Are patient safety organizations losing the war on error?

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The war on medical error was officially launched in 1999, when the Institute of Medicine (IOM) published its landmark report To Err is Human, alleging that up to 98,000 yearly deaths in US hospitals were due to human missteps.

Despite significant ambiguities in the definition of a medical error, numerous militias known as Patient Safety Organizations (PSO) sprung up almost overnight to help combat the terrible enemy.  Under the IOM’s strategic directive, and enforced by government regulators and private health insurers, PSO’s organized a counteroffensive that would aim to model health care institutions on the pattern set by the aviation industry.

The main weapons deployed in the war on error are ever-growing numbers of surgical checklists, procedural time outs,  distraction-free safe zones, root-cause analyses, and other protocols and disciplines which must be implemented by hospital personnel with the same diligence as might be seen at Cape Canaveral.

Under the ever-watchful eye of the electronic health record, progress in this campaign is assessed with “scorecards” documenting adherence to the paramilitary discipline.  Failure to comply can result in significant loss of income for hospitals and for medical practices, lest they harbor potential errorists.  Needless to say, every administrator, every nurse, every physician, every pharmacists, and every orderly has been placed on red alert, if not put on notice.

After 15 years of this severe regimen, one would think that the potent measures would demonstrate some tangible progress.  Instead, recent statements by the leader of one the most influential PSO’s in the country testify of a sobering reality.

Food for thought

With an apparent 10-fold increase in medical errors since the advent of the patient safety movement, one may wonder if the methods employed to reduce complications, modeled on the achievements of the airline industry, are not themselves part of the problem.

After all, airplanes are artifacts of the human mind with a known blueprint and a pre-specified destination agreed upon by all involved. Human beings, on the other hand, are natural products of biological evolution or of the divine mind, have unfathomably complex designs, and display surprisingly self-directed behaviors.

In confusing the patient with the jumbo jet, could it be that PSOs needlessly distract health care personnel from their most precious and unpredictable cargo?  Could it be that, enthralled by a grossly mistaken analogy, PSOs are in fact committing the biggest medical error of them all?

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5 thoughts on “Are patient safety organizations losing the war on error?

  1. What is the nature of the medical errors that are leading to death? Certainly it could be because of a misunderstanding or lack of understanding about a patient’s body, but it seems more likely that they are related to human constructs similar to an airplane. For instance man-made drug names that appear alike or inappropriate dosages of medicines.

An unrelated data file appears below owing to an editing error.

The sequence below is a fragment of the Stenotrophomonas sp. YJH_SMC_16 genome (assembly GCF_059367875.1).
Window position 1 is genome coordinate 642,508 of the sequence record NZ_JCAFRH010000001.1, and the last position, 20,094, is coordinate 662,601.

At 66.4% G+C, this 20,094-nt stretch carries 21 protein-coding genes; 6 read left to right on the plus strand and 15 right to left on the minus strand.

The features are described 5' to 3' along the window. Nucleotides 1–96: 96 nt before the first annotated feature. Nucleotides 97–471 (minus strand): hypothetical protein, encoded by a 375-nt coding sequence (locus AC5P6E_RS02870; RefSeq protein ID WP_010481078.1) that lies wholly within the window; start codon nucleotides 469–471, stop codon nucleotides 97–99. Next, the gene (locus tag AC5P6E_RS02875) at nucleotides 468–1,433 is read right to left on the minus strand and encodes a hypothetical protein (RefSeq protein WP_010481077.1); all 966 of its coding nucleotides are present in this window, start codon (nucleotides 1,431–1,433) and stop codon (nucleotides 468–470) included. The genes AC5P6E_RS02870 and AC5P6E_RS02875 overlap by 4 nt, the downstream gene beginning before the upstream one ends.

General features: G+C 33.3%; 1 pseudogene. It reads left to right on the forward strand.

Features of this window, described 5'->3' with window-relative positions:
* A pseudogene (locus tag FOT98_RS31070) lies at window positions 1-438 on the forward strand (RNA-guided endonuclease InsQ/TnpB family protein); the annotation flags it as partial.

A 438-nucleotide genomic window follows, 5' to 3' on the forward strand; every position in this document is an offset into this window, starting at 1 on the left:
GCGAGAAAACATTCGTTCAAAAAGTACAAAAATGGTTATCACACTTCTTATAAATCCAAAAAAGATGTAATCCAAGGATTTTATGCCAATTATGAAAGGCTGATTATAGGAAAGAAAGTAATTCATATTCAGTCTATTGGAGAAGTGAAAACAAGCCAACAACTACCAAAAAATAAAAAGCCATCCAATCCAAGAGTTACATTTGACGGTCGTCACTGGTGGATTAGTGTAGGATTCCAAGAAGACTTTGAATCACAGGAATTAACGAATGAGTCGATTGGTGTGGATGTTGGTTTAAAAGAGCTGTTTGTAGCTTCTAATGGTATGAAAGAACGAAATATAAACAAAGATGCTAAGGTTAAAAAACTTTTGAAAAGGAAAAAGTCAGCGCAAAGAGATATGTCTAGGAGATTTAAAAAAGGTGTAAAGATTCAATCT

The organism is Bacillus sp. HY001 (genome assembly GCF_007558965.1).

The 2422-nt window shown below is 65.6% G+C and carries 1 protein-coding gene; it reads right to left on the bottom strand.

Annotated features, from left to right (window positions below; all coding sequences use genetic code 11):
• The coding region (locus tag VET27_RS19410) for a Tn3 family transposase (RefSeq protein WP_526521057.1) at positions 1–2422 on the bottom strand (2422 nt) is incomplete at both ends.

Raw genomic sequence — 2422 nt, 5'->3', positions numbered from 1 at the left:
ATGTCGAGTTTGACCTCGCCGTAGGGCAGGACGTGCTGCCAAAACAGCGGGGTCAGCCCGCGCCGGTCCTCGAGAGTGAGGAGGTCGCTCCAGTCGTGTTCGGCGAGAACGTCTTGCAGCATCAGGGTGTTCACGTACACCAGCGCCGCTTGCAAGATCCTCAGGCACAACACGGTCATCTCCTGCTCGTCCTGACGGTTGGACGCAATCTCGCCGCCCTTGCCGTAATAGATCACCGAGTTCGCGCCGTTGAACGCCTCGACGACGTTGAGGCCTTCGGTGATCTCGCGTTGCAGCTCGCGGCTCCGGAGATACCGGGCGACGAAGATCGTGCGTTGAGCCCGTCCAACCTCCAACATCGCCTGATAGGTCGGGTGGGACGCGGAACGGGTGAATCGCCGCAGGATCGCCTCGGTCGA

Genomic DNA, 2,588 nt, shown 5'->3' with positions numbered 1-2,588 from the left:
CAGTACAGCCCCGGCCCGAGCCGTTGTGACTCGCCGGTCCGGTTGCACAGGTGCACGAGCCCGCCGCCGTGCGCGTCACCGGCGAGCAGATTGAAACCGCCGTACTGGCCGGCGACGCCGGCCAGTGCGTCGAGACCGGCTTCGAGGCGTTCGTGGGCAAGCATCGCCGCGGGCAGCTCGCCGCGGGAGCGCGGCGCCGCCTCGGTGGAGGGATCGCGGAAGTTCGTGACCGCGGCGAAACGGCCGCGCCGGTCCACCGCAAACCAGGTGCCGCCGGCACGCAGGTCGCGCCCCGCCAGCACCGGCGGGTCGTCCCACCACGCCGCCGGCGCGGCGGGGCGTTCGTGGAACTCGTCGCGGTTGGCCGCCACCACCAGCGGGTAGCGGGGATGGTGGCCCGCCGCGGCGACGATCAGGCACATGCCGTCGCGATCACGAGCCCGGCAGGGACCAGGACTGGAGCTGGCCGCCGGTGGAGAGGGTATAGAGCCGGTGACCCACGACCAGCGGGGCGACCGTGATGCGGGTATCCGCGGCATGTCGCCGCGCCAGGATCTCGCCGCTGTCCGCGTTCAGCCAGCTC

• There is no end to the kinds of behavior (on the part of doctors or anyone involved) that can lead to complications, including those you mention. The question is, what is the best way to minimize them? Forcing the medical community to focus entirely on those aspects of medical care that resemble industrial processes may lead to more problems than it solves.

  2. The means for measuring harm from error are too inaccurate at present to discern trends over time, so in my opinion the premise of this article is wrong (that errors have increased 10-fold). What is clear to most (but apparently not you) is that, even with large error bars, harm from error is unacceptably high and remains so. In my opinion, this is not because of PSOs, but because the efforts to reduce error have been inadequate. Some of the measures you cite (e.g., checklists and time-outs) have very strong evidence supporting their effectiveness, but the sources of error are numerous and the low-hanging fruit has been picked.

    Blaming PSOs for the various patient safety measures that have been taken since the 1999 IOM report stimulated pressure to reduce errors, however, is simply wrong. PSOs don’t do anything, they just analyze reported errors and make suggestions on how to prevent them in the future. To say that they ORGANIZED a “counteroffensive” is a gross overstatement of the role and effect of PSOs. It would be accurate, however, to say that Medicare, private health insurers, employers, and the public, all of whom bear the cost of medical error, organized a counteroffensive, without which zero progress would have been made.

    A factual correction: After the 1999 IOM report, PSOs did not spring up “overnight.” Their creation was recommended in the 1999 IOM report, but the enabling legislation was not enacted until 2005 (Patient Safety and Quality Improvement Act of 2005) and the implementing regulations were not issued until November 2008 (see http://www.hhs.gov/ocr/privacy/psa/regulation/index.html). The first PSOs were not certified and operating until after that, so it seems we cannot blame them for the counteroffensive until at least 2009.

    • Dear David,

      Thank you for your comments. It reminds me of the story of the 3 statisticians who walk into an error bar…

      Michel